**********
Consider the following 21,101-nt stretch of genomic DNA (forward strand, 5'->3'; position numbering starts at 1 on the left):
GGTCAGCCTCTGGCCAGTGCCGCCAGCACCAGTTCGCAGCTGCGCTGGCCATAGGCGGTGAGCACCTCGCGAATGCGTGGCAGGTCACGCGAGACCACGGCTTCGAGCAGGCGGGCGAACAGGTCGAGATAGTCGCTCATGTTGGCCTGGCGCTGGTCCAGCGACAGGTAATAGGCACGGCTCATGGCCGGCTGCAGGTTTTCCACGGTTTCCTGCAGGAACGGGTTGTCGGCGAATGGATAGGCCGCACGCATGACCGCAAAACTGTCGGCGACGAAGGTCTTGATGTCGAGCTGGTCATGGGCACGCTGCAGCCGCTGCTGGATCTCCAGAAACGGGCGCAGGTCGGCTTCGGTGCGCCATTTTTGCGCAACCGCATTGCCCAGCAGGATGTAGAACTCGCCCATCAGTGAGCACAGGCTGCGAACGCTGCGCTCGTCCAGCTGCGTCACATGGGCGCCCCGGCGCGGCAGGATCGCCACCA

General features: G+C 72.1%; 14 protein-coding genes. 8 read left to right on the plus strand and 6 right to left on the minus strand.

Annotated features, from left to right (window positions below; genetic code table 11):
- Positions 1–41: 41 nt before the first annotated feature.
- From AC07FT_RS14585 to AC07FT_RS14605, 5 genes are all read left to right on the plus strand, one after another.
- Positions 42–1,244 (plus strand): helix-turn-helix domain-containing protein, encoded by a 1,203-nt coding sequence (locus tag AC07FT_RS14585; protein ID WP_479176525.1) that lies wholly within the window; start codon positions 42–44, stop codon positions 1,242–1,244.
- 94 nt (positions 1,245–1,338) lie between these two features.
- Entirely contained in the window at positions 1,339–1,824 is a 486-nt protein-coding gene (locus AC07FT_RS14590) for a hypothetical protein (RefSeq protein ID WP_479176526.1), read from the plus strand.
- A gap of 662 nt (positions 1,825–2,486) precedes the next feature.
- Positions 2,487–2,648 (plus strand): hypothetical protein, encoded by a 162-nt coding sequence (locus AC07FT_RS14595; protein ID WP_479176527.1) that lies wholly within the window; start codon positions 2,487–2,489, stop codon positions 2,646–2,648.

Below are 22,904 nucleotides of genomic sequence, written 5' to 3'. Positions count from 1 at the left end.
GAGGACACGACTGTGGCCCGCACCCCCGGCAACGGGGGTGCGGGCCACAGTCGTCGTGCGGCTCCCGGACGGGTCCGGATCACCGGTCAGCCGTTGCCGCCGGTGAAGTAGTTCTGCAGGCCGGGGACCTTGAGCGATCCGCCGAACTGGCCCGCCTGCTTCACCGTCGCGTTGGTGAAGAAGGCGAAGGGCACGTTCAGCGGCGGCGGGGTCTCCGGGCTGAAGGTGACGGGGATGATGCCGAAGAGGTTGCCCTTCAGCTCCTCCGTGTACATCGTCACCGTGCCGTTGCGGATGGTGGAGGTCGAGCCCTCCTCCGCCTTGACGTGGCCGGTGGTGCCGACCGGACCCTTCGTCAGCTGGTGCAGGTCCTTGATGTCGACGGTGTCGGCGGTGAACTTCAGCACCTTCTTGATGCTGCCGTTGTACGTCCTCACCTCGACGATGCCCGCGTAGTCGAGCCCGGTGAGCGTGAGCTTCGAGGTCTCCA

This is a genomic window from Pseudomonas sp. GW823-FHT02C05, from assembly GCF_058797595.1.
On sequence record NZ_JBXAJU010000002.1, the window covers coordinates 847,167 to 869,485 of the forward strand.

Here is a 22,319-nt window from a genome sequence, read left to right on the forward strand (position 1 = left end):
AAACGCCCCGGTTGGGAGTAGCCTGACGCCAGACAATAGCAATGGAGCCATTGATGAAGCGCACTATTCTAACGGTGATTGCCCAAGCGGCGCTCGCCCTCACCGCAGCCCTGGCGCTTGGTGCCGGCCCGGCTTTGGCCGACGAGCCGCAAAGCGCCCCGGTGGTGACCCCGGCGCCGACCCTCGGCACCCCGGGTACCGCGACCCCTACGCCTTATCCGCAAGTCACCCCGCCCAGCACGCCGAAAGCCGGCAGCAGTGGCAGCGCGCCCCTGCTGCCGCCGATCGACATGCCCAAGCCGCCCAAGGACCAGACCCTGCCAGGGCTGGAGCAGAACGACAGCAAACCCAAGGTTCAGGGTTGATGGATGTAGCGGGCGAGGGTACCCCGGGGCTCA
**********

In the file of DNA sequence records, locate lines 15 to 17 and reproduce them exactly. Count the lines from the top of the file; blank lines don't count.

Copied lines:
On sequence record NZ_JBXAJU010000002.1, the window covers coordinates 847,167 to 869,485 of the forward strand.

Here is a 22,319-nt window from a genome sequence, read left to right on the forward strand (position 1 = left end):
AAACGCCCCGGTTGGGAGTAGCCTGACGCCAGACAATAGCAATGGAGCCATTGATGAAGCGCACTATTCTAACGGTGATTGCCCAAGCGGCGCTCGCCCTCACCGCAGCCCTGGCGCTTGGTGCCGGCCCGGCTTTGGCCGACGAGCCGCAAAGCGCCCCGGTGGTGACCCCGGCGCCGACCCTCGGCACCCCGGGTACCGCGACCCCTACGCCTTATCCGCAAGTCACCCCGCCCAGCACGCCGAAAGCCGGCAGCAGTGGCAGCGCGCCCCTGCTGCCGCCGATCGACATGCCCAAGCCGCCCAAGGACCAGACCCTGCCAGGGCTGGAGCAGAACGACAGCAAACCCAAGGTTCAGGGTTGATGGATGTAGCGGGCGAGGGTACCCCGGGGCTCA